Monday, March 06, 2006

Kirby Puckett was the man

Wherein he is the greatest ballplayer of my lifetime


Turned out his personal life was a bit messy, but when he was on the field or in the clubhouse, none were better.

Mitch remembers the Puck:
There were times, living in Minnesota - the Sad Sack of sports states, the little state that traditionally couldn't - when one had to pinch oneself to realize you were in the same place and time as a player like Kirby; a Hall of Famer with the highest right-handed batting average since DiMaggio and the ability to galvanize a team of journeymen around him into one of the most successful rummage-sale franchises of its era.

UPDATE 1:Since I now live in Atlanta, and showed up four months after the 1991 World Series, let's talk about Charlie Leibrandt. Game 6, Kirby Puckett turned in one of the greatest performances, ever. I wasn't at the game, I was at a bar somewhere. What I can tell you is that as soon as Atlanta called in Leibrandt, everyone knew the game was over. He's still walking in from the bullpen and we're all screaming "YES!" and high-fiving each other. Leibrandt was the pitcher and Kirby Puckett was going to end the game. Half of Minnesota would have bet their house on it. Anyone else I've spoken too - whether they were at the game, another bar, or at home - had the same thought. Because as great as a hitter Puckett was, he feasted off of junkballers like Leibrandt. Didn't matter if you floated one over the plate or a foot outside and above his head; if Puckett could reach it he would smack the crap out of it. That's what happened, end of game. So what I've always wondered is why didn't Atlanta know this? Or was it they were just out of options? Because, honestly, they'd have been better off just bringing in a position player to pitch to Puckett.

UPDATE 2: Patrick Ruesse is a long time sportswriter with the Mpls Star-Tribune. One of the best storytellers I've ever read and if he wrote in New York would probably be world famous. Here's today's article:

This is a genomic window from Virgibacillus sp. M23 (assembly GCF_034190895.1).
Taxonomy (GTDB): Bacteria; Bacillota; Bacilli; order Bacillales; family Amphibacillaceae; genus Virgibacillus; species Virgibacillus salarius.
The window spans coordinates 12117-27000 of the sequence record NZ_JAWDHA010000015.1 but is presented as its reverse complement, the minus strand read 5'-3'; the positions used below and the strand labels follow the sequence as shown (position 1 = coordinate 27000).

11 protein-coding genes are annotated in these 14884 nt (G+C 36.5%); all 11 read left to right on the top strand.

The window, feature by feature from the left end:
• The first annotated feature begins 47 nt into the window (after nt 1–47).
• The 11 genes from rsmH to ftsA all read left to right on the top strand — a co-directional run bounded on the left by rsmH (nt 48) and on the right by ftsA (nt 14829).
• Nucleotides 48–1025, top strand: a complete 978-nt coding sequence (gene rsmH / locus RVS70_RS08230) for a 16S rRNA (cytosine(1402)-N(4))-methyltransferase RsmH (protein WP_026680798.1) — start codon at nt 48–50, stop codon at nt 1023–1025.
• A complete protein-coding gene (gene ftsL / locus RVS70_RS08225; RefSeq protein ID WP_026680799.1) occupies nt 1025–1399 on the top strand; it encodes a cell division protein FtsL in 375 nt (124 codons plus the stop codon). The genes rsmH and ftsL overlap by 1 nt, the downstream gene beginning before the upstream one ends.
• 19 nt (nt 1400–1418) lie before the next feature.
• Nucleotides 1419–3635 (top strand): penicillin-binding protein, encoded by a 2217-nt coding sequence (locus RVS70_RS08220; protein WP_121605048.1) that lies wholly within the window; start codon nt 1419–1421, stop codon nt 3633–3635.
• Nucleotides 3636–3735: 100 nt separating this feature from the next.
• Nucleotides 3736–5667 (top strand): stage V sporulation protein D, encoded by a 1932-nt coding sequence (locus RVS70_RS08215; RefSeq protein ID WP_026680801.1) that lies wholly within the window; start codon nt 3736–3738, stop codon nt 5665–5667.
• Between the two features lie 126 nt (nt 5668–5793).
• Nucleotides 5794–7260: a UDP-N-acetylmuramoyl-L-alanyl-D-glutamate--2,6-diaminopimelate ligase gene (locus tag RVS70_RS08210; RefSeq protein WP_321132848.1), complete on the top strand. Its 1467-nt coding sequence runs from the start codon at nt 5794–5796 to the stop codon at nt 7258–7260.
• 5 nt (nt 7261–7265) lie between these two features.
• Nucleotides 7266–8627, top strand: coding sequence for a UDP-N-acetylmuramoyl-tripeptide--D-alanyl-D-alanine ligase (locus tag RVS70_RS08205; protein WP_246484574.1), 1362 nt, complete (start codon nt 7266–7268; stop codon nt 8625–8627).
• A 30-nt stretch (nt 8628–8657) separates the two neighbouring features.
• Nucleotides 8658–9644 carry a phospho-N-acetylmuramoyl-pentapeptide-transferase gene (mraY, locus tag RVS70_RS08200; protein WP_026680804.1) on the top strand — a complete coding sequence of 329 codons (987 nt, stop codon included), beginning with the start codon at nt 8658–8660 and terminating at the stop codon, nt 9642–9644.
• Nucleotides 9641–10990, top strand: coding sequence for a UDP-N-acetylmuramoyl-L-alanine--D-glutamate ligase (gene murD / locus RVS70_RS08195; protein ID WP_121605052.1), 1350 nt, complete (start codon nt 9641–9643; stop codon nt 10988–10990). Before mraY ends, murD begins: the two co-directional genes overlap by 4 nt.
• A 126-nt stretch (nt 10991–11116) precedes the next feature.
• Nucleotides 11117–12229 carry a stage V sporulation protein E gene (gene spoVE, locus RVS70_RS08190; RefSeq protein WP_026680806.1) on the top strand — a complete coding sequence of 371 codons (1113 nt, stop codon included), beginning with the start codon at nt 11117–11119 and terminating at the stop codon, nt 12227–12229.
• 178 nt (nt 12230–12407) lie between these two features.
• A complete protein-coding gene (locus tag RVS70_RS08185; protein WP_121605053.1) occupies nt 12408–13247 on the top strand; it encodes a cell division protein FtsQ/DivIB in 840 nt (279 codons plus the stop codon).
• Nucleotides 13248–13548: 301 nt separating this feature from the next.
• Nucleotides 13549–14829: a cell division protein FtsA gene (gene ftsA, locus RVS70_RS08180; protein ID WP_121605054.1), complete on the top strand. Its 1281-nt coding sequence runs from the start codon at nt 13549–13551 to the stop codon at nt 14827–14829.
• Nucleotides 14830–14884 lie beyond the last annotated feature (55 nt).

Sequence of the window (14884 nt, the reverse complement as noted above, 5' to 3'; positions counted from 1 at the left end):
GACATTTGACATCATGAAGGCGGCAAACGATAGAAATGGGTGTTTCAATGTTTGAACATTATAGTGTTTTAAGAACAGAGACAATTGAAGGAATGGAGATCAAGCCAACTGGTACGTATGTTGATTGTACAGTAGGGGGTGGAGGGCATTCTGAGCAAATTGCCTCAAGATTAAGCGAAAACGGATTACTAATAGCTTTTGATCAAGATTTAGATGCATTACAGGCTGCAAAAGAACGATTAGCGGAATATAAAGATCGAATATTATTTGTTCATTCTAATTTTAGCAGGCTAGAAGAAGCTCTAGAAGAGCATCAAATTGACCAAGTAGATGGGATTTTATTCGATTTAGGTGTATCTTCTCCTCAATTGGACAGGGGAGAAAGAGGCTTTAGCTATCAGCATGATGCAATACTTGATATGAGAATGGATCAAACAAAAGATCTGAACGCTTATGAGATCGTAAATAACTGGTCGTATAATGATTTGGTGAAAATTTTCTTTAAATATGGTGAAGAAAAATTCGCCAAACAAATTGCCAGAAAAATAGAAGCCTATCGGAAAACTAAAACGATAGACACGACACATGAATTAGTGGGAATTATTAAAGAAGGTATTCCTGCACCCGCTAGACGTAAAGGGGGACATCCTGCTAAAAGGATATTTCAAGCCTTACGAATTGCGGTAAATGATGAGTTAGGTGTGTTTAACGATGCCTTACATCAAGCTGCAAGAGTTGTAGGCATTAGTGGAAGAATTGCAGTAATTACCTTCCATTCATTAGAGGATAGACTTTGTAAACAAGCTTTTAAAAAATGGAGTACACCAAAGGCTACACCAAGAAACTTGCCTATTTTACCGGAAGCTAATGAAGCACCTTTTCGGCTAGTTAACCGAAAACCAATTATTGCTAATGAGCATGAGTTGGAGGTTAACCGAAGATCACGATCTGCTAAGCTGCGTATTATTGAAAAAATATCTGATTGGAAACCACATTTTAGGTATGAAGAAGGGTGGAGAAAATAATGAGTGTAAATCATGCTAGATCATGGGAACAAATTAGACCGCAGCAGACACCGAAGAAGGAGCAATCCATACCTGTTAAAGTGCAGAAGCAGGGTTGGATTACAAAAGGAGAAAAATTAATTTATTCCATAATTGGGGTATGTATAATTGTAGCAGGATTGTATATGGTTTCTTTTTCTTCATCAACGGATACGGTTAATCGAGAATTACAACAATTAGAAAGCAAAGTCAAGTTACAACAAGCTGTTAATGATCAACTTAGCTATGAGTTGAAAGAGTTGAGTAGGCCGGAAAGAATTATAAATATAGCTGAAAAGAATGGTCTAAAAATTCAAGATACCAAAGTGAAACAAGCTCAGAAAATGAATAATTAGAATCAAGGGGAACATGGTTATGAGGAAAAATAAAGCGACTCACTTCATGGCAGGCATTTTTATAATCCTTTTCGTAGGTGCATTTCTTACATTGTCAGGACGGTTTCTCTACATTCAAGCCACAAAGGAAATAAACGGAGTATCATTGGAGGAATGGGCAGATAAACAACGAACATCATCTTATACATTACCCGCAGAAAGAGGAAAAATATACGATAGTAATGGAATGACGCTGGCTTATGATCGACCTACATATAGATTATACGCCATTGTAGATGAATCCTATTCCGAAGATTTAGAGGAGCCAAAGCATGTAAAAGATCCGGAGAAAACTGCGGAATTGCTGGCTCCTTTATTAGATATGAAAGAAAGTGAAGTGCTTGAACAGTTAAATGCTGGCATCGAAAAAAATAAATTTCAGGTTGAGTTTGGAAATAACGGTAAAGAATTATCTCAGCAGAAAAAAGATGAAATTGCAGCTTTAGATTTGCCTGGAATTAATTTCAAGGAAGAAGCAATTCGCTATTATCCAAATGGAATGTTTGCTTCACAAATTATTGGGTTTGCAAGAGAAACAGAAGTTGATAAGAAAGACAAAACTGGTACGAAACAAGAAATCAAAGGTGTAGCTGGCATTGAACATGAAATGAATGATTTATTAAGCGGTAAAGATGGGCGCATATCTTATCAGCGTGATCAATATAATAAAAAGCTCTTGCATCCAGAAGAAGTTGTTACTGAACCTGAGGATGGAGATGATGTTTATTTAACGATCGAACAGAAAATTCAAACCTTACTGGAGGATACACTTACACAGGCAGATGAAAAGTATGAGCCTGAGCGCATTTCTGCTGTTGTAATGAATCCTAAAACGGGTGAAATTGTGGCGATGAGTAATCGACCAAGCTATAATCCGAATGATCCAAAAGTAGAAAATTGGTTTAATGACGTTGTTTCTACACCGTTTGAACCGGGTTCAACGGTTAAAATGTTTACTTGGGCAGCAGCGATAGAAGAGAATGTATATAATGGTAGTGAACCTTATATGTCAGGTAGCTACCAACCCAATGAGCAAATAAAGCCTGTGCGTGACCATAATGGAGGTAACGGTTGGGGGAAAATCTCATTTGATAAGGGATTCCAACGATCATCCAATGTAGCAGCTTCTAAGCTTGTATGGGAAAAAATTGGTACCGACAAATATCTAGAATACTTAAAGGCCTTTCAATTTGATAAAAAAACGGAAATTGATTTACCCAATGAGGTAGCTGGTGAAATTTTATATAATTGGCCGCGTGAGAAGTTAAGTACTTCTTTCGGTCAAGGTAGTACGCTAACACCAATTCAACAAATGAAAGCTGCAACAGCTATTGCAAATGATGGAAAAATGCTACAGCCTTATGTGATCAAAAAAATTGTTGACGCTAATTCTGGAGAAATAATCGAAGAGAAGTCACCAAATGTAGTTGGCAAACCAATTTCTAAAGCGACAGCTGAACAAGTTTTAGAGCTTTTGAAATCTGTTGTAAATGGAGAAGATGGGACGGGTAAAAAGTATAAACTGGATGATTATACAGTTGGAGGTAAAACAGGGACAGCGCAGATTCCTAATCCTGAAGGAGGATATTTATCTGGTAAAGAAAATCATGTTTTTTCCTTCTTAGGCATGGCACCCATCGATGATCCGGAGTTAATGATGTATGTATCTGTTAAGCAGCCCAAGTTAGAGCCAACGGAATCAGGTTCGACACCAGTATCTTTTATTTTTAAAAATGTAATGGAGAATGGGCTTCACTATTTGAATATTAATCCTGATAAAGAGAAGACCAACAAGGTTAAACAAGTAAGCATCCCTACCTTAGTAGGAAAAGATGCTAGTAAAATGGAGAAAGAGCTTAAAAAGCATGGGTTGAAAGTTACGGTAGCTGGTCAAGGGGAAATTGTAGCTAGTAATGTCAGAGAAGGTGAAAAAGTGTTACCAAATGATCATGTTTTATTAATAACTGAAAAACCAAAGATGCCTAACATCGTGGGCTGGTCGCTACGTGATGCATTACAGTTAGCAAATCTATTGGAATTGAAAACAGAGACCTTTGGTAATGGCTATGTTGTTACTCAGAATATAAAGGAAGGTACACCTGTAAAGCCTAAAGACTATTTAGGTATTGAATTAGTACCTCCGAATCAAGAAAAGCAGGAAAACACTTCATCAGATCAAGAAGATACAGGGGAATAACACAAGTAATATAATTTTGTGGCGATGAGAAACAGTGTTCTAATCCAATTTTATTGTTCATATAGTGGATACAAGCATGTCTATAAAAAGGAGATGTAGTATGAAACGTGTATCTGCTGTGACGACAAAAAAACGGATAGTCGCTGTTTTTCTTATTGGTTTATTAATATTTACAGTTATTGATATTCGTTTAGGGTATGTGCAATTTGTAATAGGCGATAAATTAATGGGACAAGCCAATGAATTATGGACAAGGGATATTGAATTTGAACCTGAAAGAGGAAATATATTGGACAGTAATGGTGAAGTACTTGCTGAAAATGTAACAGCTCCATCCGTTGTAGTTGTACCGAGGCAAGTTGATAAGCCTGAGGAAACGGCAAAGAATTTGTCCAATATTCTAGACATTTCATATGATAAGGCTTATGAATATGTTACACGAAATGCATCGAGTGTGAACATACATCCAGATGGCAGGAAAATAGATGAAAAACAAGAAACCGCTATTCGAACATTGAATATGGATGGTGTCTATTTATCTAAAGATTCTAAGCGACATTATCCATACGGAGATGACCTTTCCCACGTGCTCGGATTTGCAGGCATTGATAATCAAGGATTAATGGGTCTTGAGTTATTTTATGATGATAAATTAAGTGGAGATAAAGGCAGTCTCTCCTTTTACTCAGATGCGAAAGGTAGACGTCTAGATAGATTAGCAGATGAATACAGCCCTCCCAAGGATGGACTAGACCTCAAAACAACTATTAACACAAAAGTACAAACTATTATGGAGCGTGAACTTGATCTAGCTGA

Early on that trip through those precious hallways, Kirby had said to the Minnesota reporter tagging along: "I try to tell my son, 'When Daddy's not here anymore, you will be able to bring your family, your friends here, and show them a bit of what your daddy did.' "

Kirby Puckett could not have dreamed -- even in fatalistic dreams about his family with too many young deaths -- that the plaque in Cooperstown would carry such dramatic meaning five years later.

Four years and 10 months, actually, from the day the Pucketts' special trip through the museum ended with a preview of an eight-minute highlight tape for Kirby's induction that had giants of baseball talking of his relentless effort and enthusiasm for the game.

There were tears in the Cooperstown video room that day, seeing those tributes to Kirby, and there are tears today from Warroad to Winona, for the public Kirby we knew from May 8, 1984, to Aug. 12, 2001.

Those are the snapshots of Puck that we remember, and we are heartbroken.


Update #3: Comment at Baseball Think Factory by Alex Vila at 10:37
Being a Braves fan since 1978, well, that made 1991 that much more special. We hadn't ever won anything, not really. The division with Joe Torre in '82, but we didn't get anywhere. But '91 - that was different. Atlanta was absolutely electric. Everyone was following what was going on. I was so happy to see my Braves finally being taken seriously. Even though it took seven games we got past Pittsburgh and made it to the World Series. I look back at the memories and believe that it was the greatest World Series ever played. Seven glorious amazing games. I remember the beginning of the final game, when before the first pitch Lonnie Smith shook Brian Harper's hand, still probably the classiest thing I've ever witnessed on a baseball diamond. I was so proud of them - both teams.

And we lost. But somehow, upset as I was, I could handle it. I could be Ok, because of the smile on Kirby Puckett's face. Even though he absolutely killed us in Game 6 I couldn't stay mad at him, because he was Kirby Puckett. Because his smile was really one of the best things about baseball.

Now he's gone, and I really can't believe it. Rest In Peace, Kirby. You will be missed.

Update #4: Batgirl remembers:
As Bert Blyleven said on a broadcast a couple years ago, "If you don't love Kirby Puckett, you don't love life." That is the thing with Kirby Puckett, you just love him. Genuinely, truly love, like a friend, a family member. And Bert was more right than he knew, because something about Kirby showed you how to love life. Kirby was joy, personified, and his joy infected everyone around him. We are all happier people for having had the privilege of having him play for our team, having had the privilege of knowing him.

1 Comments:

Anonymous Amy said...

I am still shocked that he passed away. He was a really good player. He was one of the few I would get excited about watching play.

3/07/2006 07:24:00 AM  

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